Merson made his bizarre departure with dark mutterings about the scale of Boro's problems. "There is a lot going on behind the scenes", he said. "Things that are quite deep, which I don't want to go into." Robson and Middlesbrough's chief executive, Keith Lamb, responded to the portrayal of a shambolic "Mickey Mouse" club by casting Merson as the villain of the piece. But the former rebel of the Riverside is a Villan now. And Middlesbrough must address the task of winning their spurs, at White Hart Lane and beyond.
Having spent pounds 51m over four years in building a team who still look short of the Premiership mark, Robson is no longer seen on Teesside as Boro's white knight. His shining armour has been dinted by a succession of lost causes: the failure to turn up at Blackburn two seasons ago, the failure to keep Ravanelli, Juninho, Emerson and now Merson. And talk of lavishing pounds 11m on Duncan Ferguson or pounds 3m on another South American, the Colombian striker Victor Aristizabal, suggests that Robson is continuing to suffer from not just a bad side but from bad judgement too.
He certainly staked a huge chunk of his managerial reputation when he bought Paul Gascoigne for pounds 3.45m in March. And it will take much more than one goal at Leicester on a Wednesday night in September to make the gamble pay off.
The winner Gascoigne struck at Filbert Street was his first goal in English football's top division since 15 December 1990, when he scored for Tottenham in a 2-1 defeat at Maine Road. This afternoon he rolls back the years again, returning to north London for his first competitive match at White Hart Lane since 4 May 1991, when he wore the No 8 shirt for Spurs in a 1-1 draw against Nottingham Forest. The number will be the same, though the jersey will be red and extra large. The player will be rather different too.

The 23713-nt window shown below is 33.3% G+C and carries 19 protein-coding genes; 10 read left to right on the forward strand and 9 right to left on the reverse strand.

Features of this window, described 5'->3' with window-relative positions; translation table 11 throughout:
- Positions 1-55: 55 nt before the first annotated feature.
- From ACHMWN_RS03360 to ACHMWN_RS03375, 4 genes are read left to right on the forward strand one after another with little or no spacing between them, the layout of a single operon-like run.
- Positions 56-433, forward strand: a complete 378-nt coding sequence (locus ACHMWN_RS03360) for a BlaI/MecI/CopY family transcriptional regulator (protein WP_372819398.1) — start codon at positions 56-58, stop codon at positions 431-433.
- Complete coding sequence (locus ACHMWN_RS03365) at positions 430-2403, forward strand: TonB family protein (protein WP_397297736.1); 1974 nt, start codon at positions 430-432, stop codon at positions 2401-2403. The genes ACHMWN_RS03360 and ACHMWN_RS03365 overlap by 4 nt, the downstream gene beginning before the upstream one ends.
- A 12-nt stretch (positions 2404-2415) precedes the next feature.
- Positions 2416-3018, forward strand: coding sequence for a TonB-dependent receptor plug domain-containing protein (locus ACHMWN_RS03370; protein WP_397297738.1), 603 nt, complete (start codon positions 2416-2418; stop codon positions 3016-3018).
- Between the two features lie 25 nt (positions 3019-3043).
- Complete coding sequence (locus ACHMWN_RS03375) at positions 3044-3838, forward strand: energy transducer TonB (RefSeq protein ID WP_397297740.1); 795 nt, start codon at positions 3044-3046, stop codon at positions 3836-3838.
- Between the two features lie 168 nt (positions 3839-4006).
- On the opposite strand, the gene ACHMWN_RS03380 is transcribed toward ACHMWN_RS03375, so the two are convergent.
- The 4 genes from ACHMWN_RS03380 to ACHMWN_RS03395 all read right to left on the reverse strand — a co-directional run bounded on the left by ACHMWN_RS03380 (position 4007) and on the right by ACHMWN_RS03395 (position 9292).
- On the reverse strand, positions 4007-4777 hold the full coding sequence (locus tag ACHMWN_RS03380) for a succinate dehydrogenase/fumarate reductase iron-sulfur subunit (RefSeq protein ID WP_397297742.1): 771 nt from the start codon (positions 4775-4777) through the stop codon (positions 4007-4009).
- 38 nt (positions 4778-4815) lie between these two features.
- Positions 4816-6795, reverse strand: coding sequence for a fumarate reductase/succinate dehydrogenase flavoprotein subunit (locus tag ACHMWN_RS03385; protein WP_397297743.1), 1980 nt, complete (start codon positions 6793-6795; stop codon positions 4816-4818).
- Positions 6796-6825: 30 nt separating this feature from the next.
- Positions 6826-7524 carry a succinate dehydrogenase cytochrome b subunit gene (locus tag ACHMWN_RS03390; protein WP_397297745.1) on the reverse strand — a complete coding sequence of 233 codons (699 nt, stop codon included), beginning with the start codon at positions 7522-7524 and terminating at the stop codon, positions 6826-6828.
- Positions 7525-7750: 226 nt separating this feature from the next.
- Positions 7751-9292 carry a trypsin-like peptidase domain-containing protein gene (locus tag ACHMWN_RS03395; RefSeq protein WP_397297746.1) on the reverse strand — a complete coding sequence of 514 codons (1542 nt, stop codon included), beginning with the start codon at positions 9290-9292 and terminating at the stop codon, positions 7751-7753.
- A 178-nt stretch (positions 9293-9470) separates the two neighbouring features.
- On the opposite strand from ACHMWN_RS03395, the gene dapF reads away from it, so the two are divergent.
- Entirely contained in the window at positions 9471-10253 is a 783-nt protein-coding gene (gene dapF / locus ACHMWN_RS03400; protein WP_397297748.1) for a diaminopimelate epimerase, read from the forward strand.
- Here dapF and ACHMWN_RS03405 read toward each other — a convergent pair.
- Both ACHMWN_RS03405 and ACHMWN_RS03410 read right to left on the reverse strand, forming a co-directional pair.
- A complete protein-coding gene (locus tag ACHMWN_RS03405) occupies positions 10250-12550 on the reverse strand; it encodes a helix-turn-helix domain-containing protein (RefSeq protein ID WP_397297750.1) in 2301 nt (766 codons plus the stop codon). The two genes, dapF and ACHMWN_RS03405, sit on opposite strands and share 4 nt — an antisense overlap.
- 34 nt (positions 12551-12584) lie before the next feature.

The Gascoigne who has huffed and puffed into the Premiership with Middlesbrough is not the same impish genius who inspired Tottenham eight seasons ago. He carries the weight of his troubles on his shoulders, as well as the bulk of a spreading waistline, though Robson refutes the suggestion that his portly midfielder is the heavyweight disruptive problem down at the Riverside. The Middlesbrough manager has, however, seen fit to "have a chat", as he put it, with Gascoigne in the wake of the Merson affair.
"What we said will remain between me and Gazza but he has responded well," Robson remarked on Friday. "He couldn't have had a better boost than the one he got on Wednesday night. He worked hard at Leicester and got a goal. What he's got to do now is keep that going. It's up to Gazza to prove himself. But his fitness is improving all the time and he'll be going back to Tottenham in a confident frame of mind after Wednesday. I think things are settling down in his personal life. Hopefully, he's over most of his problems now."
For Gascoigne and for Robson's Boro, though, the future seems to be another problem waiting to happen.Reuse content